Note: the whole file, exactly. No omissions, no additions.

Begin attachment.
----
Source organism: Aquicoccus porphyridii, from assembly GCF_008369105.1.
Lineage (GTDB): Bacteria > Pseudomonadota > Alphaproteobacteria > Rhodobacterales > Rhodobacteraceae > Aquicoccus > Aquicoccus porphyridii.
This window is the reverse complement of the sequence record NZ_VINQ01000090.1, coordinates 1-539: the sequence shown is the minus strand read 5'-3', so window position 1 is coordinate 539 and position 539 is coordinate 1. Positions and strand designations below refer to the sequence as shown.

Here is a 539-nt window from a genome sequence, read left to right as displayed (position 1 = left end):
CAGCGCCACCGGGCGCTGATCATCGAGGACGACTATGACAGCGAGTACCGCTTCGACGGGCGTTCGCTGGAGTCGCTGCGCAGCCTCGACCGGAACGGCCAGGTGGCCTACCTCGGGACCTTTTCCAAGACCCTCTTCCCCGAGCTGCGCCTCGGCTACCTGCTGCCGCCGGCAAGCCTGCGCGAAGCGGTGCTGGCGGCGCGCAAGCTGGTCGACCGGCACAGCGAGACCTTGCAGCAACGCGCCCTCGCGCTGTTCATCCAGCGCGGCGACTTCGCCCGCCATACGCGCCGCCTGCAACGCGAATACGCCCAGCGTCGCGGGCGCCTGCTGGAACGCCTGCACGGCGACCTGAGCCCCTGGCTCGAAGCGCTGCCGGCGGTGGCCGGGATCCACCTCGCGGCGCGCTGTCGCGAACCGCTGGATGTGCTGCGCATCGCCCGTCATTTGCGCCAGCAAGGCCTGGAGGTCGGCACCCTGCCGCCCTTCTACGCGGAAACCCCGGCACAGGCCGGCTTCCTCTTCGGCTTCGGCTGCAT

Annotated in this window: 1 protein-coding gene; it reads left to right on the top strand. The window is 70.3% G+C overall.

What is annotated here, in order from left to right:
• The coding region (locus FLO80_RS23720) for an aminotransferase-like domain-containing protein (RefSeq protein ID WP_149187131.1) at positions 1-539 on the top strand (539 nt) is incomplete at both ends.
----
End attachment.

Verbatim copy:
Source organism: Aquicoccus porphyridii, from assembly GCF_008369105.1.
Lineage (GTDB): Bacteria > Pseudomonadota > Alphaproteobacteria > Rhodobacterales > Rhodobacteraceae > Aquicoccus > Aquicoccus porphyridii.
This window is the reverse complement of the sequence record NZ_VINQ01000090.1, coordinates 1-539: the sequence shown is the minus strand read 5'-3', so window position 1 is coordinate 539 and position 539 is coordinate 1. Positions and strand designations below refer to the sequence as shown.

Here is a 539-nt window from a genome sequence, read left to right as displayed (position 1 = left end):
CAGCGCCACCGGGCGCTGATCATCGAGGACGACTATGACAGCGAGTACCGCTTCGACGGGCGTTCGCTGGAGTCGCTGCGCAGCCTCGACCGGAACGGCCAGGTGGCCTACCTCGGGACCTTTTCCAAGACCCTCTTCCCCGAGCTGCGCCTCGGCTACCTGCTGCCGCCGGCAAGCCTGCGCGAAGCGGTGCTGGCGGCGCGCAAGCTGGTCGACCGGCACAGCGAGACCTTGCAGCAACGCGCCCTCGCGCTGTTCATCCAGCGCGGCGACTTCGCCCGCCATACGCGCCGCCTGCAACGCGAATACGCCCAGCGTCGCGGGCGCCTGCTGGAACGCCTGCACGGCGACCTGAGCCCCTGGCTCGAAGCGCTGCCGGCGGTGGCCGGGATCCACCTCGCGGCGCGCTGTCGCGAACCGCTGGATGTGCTGCGCATCGCCCGTCATTTGCGCCAGCAAGGCCTGGAGGTCGGCACCCTGCCGCCCTTCTACGCGGAAACCCCGGCACAGGCCGGCTTCCTCTTCGGCTTCGGCTGCAT

Annotated in this window: 1 protein-coding gene; it reads left to right on the top strand. The window is 70.3% G+C overall.

What is annotated here, in order from left to right:
• The coding region (locus FLO80_RS23720) for an aminotransferase-like domain-containing protein (RefSeq protein ID WP_149187131.1) at positions 1-539 on the top strand (539 nt) is incomplete at both ends.